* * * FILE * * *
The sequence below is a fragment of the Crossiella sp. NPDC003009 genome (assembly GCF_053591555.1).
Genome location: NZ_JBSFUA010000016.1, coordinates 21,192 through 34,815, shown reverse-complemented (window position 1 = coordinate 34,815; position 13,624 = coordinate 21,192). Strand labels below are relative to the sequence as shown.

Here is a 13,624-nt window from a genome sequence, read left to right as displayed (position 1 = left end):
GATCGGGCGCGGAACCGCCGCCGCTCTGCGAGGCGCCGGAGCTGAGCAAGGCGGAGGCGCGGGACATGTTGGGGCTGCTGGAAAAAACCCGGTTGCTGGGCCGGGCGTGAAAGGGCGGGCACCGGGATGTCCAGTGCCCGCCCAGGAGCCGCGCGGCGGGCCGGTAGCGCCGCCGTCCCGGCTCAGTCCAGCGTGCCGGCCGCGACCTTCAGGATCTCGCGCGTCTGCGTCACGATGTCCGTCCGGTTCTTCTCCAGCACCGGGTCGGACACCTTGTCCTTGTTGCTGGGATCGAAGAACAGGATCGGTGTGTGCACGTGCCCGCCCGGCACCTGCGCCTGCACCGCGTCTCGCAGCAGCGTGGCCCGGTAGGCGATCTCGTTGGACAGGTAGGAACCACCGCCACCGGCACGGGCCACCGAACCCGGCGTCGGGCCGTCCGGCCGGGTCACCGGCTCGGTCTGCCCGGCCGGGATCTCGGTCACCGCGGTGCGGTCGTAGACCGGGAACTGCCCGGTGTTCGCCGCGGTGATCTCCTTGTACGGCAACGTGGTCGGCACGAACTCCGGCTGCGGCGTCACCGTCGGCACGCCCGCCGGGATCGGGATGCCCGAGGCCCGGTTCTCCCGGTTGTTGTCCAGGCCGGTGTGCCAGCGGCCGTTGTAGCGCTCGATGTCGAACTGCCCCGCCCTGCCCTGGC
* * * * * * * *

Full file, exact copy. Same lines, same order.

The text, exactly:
The sequence below is a fragment of the Crossiella sp. NPDC003009 genome (assembly GCF_053591555.1).
Genome location: NZ_JBSFUA010000016.1, coordinates 21,192 through 34,815, shown reverse-complemented (window position 1 = coordinate 34,815; position 13,624 = coordinate 21,192). Strand labels below are relative to the sequence as shown.

Here is a 13,624-nt window from a genome sequence, read left to right as displayed (position 1 = left end):
GATCGGGCGCGGAACCGCCGCCGCTCTGCGAGGCGCCGGAGCTGAGCAAGGCGGAGGCGCGGGACATGTTGGGGCTGCTGGAAAAAACCCGGTTGCTGGGCCGGGCGTGAAAGGGCGGGCACCGGGATGTCCAGTGCCCGCCCAGGAGCCGCGCGGCGGGCCGGTAGCGCCGCCGTCCCGGCTCAGTCCAGCGTGCCGGCCGCGACCTTCAGGATCTCGCGCGTCTGCGTCACGATGTCCGTCCGGTTCTTCTCCAGCACCGGGTCGGACACCTTGTCCTTGTTGCTGGGATCGAAGAACAGGATCGGTGTGTGCACGTGCCCGCCCGGCACCTGCGCCTGCACCGCGTCTCGCAGCAGCGTGGCCCGGTAGGCGATCTCGTTGGACAGGTAGGAACCACCGCCACCGGCACGGGCCACCGAACCCGGCGTCGGGCCGTCCGGCCGGGTCACCGGCTCGGTCTGCCCGGCCGGGATCTCGGTCACCGCGGTGCGGTCGTAGACCGGGAACTGCCCGGTGTTCGCCGCGGTGATCTCCTTGTACGGCAACGTGGTCGGCACGAACTCCGGCTGCGGCGTCACCGTCGGCACGCCCGCCGGGATCGGGATGCCCGAGGCCCGGTTCTCCCGGTTGTTGTCCAGGCCGGTGTGCCAGCGGCCGTTGTAGCGCTCGATGTCGAACTGCCCCGCCCTGCCCTGGC